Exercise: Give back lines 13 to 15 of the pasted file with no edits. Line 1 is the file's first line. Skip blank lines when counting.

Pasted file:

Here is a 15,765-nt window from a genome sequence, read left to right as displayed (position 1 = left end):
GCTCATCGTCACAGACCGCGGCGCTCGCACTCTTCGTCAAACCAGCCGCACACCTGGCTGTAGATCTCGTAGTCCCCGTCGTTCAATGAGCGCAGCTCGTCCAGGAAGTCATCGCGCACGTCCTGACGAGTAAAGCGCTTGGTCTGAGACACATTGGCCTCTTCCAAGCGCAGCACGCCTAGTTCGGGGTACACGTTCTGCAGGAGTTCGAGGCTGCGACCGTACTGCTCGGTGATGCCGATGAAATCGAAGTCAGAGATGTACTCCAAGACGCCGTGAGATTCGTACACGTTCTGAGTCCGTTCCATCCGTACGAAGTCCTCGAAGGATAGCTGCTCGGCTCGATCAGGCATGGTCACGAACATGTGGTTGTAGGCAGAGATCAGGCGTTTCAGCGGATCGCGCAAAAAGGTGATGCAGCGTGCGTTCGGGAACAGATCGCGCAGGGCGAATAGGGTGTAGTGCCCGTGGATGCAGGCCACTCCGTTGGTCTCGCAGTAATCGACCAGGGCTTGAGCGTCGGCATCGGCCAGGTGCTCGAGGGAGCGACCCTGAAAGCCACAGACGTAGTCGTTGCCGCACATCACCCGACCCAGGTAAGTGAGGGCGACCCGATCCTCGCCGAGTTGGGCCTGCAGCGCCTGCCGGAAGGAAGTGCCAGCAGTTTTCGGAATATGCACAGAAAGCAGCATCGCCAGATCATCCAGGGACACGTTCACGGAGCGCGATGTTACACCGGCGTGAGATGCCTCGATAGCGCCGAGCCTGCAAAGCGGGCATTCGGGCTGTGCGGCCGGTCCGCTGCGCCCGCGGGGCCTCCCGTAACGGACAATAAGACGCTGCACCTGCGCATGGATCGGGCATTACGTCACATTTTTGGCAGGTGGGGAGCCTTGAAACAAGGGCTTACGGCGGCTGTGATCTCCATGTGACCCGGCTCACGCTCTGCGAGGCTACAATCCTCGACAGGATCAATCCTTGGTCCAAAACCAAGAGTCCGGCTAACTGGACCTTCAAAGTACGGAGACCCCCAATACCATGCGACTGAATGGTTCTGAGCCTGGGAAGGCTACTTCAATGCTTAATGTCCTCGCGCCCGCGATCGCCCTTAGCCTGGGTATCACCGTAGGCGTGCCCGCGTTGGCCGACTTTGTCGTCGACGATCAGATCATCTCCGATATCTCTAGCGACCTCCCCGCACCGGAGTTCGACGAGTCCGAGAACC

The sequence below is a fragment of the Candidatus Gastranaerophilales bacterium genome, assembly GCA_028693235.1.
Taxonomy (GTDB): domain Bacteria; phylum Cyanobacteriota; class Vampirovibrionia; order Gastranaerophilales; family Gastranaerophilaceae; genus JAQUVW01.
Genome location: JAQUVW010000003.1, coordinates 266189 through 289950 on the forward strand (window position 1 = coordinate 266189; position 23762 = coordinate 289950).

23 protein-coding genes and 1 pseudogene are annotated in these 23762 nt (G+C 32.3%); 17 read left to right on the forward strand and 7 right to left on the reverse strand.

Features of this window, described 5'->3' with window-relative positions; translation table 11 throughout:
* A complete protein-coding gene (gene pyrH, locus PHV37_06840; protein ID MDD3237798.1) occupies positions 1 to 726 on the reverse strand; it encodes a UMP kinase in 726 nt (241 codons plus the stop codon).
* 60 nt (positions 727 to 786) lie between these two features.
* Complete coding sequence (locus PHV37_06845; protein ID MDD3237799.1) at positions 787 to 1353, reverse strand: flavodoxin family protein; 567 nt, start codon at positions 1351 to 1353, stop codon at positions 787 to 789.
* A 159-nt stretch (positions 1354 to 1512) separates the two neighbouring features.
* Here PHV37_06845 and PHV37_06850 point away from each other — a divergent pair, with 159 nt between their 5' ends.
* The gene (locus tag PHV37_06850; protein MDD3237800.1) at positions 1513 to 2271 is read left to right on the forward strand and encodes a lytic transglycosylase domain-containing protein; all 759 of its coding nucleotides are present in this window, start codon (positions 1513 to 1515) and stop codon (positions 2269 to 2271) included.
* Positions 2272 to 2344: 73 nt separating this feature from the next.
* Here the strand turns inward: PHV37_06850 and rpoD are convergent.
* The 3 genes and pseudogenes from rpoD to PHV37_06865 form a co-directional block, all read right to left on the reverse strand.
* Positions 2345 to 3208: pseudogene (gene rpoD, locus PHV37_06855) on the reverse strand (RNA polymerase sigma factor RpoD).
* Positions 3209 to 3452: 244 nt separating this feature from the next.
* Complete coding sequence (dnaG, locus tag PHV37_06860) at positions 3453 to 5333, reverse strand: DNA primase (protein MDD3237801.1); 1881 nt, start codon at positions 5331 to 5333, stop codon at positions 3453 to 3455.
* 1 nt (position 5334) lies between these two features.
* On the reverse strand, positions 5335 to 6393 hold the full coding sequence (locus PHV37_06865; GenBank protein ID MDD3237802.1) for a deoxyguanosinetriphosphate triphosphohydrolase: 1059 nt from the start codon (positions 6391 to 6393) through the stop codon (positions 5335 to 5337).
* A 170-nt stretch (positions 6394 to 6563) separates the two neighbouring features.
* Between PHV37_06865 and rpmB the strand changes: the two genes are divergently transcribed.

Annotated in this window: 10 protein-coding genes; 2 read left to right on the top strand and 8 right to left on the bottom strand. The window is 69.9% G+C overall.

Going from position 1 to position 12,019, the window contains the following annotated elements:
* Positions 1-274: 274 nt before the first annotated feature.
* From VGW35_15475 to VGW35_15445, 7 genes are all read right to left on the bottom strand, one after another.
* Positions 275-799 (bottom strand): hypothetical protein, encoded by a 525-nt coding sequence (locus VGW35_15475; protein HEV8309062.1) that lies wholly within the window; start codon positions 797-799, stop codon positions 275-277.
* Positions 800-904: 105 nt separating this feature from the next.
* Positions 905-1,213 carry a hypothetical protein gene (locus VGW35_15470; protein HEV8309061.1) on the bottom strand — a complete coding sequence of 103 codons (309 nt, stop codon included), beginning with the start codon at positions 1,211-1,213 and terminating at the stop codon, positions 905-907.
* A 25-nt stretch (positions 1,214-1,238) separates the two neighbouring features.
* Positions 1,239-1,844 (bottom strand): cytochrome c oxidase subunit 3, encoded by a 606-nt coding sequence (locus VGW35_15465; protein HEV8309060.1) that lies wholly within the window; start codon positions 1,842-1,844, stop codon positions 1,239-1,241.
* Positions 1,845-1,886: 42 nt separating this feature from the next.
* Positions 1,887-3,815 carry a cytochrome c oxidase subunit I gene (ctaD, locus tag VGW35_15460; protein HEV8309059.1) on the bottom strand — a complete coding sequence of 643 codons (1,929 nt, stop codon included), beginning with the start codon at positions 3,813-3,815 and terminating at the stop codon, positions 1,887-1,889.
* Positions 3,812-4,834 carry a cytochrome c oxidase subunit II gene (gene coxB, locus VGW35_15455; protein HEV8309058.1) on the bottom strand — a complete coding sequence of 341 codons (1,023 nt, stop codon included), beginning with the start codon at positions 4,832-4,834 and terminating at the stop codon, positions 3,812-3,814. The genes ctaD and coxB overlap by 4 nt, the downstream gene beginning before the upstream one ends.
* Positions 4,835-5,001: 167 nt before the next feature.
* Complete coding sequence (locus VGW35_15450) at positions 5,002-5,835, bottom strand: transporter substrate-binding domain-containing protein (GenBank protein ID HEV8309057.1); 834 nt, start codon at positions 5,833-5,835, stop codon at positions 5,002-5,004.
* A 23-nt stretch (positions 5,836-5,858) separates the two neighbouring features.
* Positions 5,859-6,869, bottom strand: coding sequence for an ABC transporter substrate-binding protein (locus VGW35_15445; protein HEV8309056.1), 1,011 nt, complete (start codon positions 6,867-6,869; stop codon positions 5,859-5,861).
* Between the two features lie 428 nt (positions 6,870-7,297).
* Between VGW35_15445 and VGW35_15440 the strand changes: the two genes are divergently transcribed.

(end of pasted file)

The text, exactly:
* The gene (locus tag PHV37_06850; protein MDD3237800.1) at positions 1513 to 2271 is read left to right on the forward strand and encodes a lytic transglycosylase domain-containing protein; all 759 of its coding nucleotides are present in this window, start codon (positions 1513 to 1515) and stop codon (positions 2269 to 2271) included.
* Positions 2272 to 2344: 73 nt separating this feature from the next.
* Here the strand turns inward: PHV37_06850 and rpoD are convergent.